What sequence of opening moves can include most different named Openings or Defenses by transpositions?

For example, I just played a bullet game that went:

1.d4 e5 2. e4 d6 3. Nf3 Nc6 4. Bb5.

In this sequence, we have, in just four moves:

Queen’s Pawn Opening; Englund Gambit; King’s Pawn Opening; Center Game; Philidor’s Defense; Ruy Lopez; Steinitz Defense to the Ruy Lopez;

Very interesting is also:

1.e4 d5 2.d4 c6 (or 2...e6), and so on.

Are there any other similar (or better) examples of this kind?

  • Sure, but the number of moves increases. One could always go 1.Nf3 and 2.Ng1 to have the Reti included, for example. Commented Mar 9, 2020 at 14:12
  • 1
    Take a look at Panov-attack Caro-Kann's that magically enter Queen's gambit territory
    – David
    Commented Mar 9, 2020 at 14:59
  • I've had more than one game go pirc/modern -> kings indian -> benoni -> benko Commented Mar 9, 2020 at 17:46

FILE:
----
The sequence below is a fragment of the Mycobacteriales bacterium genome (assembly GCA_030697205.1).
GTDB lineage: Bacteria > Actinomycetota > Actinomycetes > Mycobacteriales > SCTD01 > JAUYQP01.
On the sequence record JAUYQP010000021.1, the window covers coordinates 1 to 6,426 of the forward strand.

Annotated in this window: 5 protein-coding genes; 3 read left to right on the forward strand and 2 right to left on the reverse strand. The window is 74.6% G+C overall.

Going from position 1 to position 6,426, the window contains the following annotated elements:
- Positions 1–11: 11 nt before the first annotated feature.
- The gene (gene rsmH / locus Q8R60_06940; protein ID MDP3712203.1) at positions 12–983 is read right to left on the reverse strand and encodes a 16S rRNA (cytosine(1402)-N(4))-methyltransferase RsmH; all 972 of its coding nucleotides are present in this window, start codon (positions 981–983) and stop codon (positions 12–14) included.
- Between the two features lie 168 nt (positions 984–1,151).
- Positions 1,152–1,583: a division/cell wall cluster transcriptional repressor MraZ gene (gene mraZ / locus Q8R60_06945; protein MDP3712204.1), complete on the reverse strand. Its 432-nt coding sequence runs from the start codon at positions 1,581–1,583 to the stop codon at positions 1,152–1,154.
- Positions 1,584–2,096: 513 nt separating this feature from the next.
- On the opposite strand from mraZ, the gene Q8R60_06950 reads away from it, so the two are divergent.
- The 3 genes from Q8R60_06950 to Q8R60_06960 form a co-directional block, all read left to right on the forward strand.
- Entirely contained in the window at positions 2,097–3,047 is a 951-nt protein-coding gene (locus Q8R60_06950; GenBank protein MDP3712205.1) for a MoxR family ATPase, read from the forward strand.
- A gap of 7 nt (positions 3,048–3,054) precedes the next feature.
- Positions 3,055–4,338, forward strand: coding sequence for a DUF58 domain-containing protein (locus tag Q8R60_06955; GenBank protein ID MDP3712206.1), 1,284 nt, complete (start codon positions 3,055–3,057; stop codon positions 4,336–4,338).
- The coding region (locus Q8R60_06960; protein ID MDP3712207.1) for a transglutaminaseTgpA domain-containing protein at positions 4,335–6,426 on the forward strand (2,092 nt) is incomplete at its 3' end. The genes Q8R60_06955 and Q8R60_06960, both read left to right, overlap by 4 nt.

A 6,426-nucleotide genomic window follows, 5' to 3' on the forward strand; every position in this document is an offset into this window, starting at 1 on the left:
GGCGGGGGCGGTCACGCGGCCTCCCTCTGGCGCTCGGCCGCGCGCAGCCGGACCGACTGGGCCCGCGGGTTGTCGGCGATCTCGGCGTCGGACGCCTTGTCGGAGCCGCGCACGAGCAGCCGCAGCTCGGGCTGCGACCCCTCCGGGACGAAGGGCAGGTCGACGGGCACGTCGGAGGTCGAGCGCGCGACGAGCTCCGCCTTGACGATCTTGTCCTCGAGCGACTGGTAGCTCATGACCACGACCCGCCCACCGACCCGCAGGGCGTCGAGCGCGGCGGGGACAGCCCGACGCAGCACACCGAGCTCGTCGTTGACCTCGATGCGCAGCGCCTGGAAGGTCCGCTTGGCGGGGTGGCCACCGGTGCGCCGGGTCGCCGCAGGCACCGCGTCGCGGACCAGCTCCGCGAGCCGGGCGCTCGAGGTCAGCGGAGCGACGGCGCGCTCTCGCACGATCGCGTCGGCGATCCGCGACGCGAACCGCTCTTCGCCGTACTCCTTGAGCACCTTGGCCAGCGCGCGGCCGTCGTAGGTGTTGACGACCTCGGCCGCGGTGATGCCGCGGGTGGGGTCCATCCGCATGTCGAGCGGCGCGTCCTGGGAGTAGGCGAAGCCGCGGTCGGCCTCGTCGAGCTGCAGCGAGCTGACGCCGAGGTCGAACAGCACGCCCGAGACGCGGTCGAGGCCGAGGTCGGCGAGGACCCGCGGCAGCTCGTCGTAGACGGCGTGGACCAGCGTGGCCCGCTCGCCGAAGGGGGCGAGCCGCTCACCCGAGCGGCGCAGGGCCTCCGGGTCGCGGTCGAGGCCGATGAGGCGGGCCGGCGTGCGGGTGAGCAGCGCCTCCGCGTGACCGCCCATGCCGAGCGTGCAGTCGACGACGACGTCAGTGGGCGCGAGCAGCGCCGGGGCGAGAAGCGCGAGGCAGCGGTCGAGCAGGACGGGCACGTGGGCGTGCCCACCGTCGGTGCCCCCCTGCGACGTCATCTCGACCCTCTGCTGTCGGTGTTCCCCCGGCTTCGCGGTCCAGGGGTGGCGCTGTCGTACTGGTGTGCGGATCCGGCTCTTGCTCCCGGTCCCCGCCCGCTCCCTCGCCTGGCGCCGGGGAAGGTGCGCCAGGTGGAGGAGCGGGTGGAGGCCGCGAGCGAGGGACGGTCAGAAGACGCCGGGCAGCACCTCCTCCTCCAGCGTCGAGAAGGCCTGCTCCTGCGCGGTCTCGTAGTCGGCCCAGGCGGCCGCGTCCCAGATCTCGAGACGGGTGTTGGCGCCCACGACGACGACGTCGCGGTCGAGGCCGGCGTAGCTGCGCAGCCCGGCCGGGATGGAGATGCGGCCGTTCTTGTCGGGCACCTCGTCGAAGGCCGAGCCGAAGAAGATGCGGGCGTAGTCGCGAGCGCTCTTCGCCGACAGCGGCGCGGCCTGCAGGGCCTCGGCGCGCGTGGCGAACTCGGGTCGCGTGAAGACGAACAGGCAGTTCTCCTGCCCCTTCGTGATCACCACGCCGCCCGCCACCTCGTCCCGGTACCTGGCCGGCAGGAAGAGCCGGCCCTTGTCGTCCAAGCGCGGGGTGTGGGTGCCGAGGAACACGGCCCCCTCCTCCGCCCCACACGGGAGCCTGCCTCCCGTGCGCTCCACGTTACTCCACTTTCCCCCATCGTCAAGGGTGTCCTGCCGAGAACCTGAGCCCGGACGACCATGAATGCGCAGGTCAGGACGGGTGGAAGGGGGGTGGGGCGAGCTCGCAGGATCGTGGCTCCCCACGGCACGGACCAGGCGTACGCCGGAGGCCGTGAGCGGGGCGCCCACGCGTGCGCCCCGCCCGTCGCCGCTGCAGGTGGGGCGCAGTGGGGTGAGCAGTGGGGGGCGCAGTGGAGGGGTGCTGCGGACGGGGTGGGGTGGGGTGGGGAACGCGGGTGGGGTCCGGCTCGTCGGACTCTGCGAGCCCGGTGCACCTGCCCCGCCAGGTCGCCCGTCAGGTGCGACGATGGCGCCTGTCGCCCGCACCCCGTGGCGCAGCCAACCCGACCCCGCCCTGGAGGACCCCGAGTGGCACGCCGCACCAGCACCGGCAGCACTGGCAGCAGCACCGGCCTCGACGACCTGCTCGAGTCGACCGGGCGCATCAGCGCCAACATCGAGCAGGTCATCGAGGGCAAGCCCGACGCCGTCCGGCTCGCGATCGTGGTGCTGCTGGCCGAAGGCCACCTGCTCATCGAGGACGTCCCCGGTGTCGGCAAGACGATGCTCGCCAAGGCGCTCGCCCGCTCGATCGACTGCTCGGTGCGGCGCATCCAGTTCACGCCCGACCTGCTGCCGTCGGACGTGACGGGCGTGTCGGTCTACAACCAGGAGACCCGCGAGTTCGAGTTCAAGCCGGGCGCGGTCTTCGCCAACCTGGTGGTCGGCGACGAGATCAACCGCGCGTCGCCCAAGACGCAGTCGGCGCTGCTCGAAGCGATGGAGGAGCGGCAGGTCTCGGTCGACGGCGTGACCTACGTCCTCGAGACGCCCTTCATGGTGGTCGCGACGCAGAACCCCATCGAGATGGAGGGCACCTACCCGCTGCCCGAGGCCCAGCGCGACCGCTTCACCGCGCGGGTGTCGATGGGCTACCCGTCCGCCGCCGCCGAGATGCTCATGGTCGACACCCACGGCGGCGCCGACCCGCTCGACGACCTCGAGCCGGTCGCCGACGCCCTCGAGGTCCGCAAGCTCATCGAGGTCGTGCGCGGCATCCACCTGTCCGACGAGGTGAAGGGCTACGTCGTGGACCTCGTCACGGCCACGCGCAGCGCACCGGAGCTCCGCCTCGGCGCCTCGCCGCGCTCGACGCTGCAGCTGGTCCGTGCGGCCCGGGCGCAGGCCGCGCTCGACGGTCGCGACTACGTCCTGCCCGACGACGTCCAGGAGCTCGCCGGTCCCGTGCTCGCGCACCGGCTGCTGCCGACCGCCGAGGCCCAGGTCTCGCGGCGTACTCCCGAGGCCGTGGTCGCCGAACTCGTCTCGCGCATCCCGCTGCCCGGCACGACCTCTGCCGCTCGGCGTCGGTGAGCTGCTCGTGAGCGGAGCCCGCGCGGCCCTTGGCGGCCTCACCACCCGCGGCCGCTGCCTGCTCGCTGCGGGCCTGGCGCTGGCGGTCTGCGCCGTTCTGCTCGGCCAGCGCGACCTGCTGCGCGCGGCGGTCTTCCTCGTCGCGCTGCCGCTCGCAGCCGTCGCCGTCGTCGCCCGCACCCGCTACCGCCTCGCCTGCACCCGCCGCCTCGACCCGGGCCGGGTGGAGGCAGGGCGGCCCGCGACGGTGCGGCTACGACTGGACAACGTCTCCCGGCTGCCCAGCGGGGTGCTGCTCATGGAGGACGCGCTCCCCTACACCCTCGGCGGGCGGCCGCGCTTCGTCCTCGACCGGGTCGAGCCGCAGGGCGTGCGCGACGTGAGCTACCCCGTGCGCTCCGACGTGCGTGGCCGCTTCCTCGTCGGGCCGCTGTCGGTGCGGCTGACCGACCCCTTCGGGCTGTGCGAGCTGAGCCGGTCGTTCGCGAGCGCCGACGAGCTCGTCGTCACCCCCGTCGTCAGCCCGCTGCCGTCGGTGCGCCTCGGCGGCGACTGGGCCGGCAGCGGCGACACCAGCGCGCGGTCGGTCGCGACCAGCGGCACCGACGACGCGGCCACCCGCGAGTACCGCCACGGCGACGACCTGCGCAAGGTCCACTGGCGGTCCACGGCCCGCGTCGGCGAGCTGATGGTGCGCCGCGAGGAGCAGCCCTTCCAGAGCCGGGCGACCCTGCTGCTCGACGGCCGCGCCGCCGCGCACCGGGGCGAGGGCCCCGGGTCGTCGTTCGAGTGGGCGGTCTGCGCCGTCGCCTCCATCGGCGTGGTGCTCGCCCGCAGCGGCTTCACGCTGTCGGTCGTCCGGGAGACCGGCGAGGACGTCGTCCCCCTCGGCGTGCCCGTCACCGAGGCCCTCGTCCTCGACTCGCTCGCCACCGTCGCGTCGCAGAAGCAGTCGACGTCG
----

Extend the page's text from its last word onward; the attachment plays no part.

• 1
    I'm not sure of the names of all the openings but I think this one went through a few transpositions: 1.d4 Nc6 2.e4 e5 3.Nf3 exd4 4.Nxd4 Nf6 5.Nc3 Nxe4. Queen's Pawn Game, Bogoljubow Defense, Nimzovitch Defense, Kevitz Defense, Scotch Game, Scotch Four Knights Game.
    – bof
    Commented Jun 15, 2020 at 3:43

1 Answer 1


Another well-known example is the following:

[fen ""] 
1. f4 {Bird's Opening} 1... e5 {From Gambit} 2. e4 {King's Gambit} 2... d5 {Falkbeer Counter Gambit} 3. exd5 exf4 {King's Gambit Accepted}

A total of 5 distinct names.
Bird's Opening
From Gambit
King's Gambit
Falkbeer Counter Gambit
King's Gambit Accepted

  • Shouldn't that last one be Falkbeer Countergambit Accepted, not King's Gambit Accepted? King's Gambit Accepted would involve exf4.
    – D M
    Commented Jun 15, 2020 at 2:00
  • @dm The last move is exf4. That's where it transposes. 3... e4 or 3... c6 are the main lines of the Falkbeer.
    – Herb
    Commented Jun 15, 2020 at 2:25
  • OK, I have no idea how I missed the last move.
    – D M
    Commented Jun 15, 2020 at 11:23

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